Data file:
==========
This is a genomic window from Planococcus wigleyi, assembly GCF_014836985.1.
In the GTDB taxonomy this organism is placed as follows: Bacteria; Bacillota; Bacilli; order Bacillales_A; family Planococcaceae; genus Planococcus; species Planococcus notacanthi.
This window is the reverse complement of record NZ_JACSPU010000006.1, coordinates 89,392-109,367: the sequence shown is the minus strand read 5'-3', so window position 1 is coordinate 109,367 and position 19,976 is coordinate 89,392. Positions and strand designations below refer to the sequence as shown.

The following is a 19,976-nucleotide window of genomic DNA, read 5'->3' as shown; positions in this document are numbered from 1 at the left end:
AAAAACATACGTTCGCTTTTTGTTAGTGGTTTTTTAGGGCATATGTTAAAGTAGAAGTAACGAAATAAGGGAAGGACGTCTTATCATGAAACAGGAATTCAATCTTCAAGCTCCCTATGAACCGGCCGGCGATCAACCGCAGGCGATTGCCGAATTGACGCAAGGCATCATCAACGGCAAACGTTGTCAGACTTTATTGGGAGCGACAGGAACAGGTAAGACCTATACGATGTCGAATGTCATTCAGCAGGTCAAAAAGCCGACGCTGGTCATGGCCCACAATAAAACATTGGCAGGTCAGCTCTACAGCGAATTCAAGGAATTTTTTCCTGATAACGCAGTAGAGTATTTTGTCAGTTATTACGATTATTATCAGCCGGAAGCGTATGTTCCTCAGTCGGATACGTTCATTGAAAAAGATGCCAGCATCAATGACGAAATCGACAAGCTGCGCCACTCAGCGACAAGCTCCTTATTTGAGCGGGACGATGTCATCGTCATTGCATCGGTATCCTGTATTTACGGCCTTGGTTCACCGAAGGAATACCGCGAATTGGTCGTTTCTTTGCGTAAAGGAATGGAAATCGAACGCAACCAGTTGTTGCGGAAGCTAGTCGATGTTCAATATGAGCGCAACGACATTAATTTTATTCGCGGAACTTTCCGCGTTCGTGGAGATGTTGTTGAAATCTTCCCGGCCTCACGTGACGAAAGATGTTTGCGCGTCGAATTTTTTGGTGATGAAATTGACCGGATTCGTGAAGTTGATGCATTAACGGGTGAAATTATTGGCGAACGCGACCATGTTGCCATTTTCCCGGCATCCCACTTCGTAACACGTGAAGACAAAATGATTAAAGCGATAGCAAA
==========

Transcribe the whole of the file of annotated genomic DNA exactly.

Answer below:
This is a genomic window from Planococcus wigleyi, assembly GCF_014836985.1.
In the GTDB taxonomy this organism is placed as follows: Bacteria; Bacillota; Bacilli; order Bacillales_A; family Planococcaceae; genus Planococcus; species Planococcus notacanthi.
This window is the reverse complement of record NZ_JACSPU010000006.1, coordinates 89,392-109,367: the sequence shown is the minus strand read 5'-3', so window position 1 is coordinate 109,367 and position 19,976 is coordinate 89,392. Positions and strand designations below refer to the sequence as shown.

The following is a 19,976-nucleotide window of genomic DNA, read 5'->3' as shown; positions in this document are numbered from 1 at the left end:
AAAAACATACGTTCGCTTTTTGTTAGTGGTTTTTTAGGGCATATGTTAAAGTAGAAGTAACGAAATAAGGGAAGGACGTCTTATCATGAAACAGGAATTCAATCTTCAAGCTCCCTATGAACCGGCCGGCGATCAACCGCAGGCGATTGCCGAATTGACGCAAGGCATCATCAACGGCAAACGTTGTCAGACTTTATTGGGAGCGACAGGAACAGGTAAGACCTATACGATGTCGAATGTCATTCAGCAGGTCAAAAAGCCGACGCTGGTCATGGCCCACAATAAAACATTGGCAGGTCAGCTCTACAGCGAATTCAAGGAATTTTTTCCTGATAACGCAGTAGAGTATTTTGTCAGTTATTACGATTATTATCAGCCGGAAGCGTATGTTCCTCAGTCGGATACGTTCATTGAAAAAGATGCCAGCATCAATGACGAAATCGACAAGCTGCGCCACTCAGCGACAAGCTCCTTATTTGAGCGGGACGATGTCATCGTCATTGCATCGGTATCCTGTATTTACGGCCTTGGTTCACCGAAGGAATACCGCGAATTGGTCGTTTCTTTGCGTAAAGGAATGGAAATCGAACGCAACCAGTTGTTGCGGAAGCTAGTCGATGTTCAATATGAGCGCAACGACATTAATTTTATTCGCGGAACTTTCCGCGTTCGTGGAGATGTTGTTGAAATCTTCCCGGCCTCACGTGACGAAAGATGTTTGCGCGTCGAATTTTTTGGTGATGAAATTGACCGGATTCGTGAAGTTGATGCATTAACGGGTGAAATTATTGGCGAACGCGACCATGTTGCCATTTTCCCGGCATCCCACTTCGTAACACGTGAAGACAAAATGATTAAAGCGATAGCAAA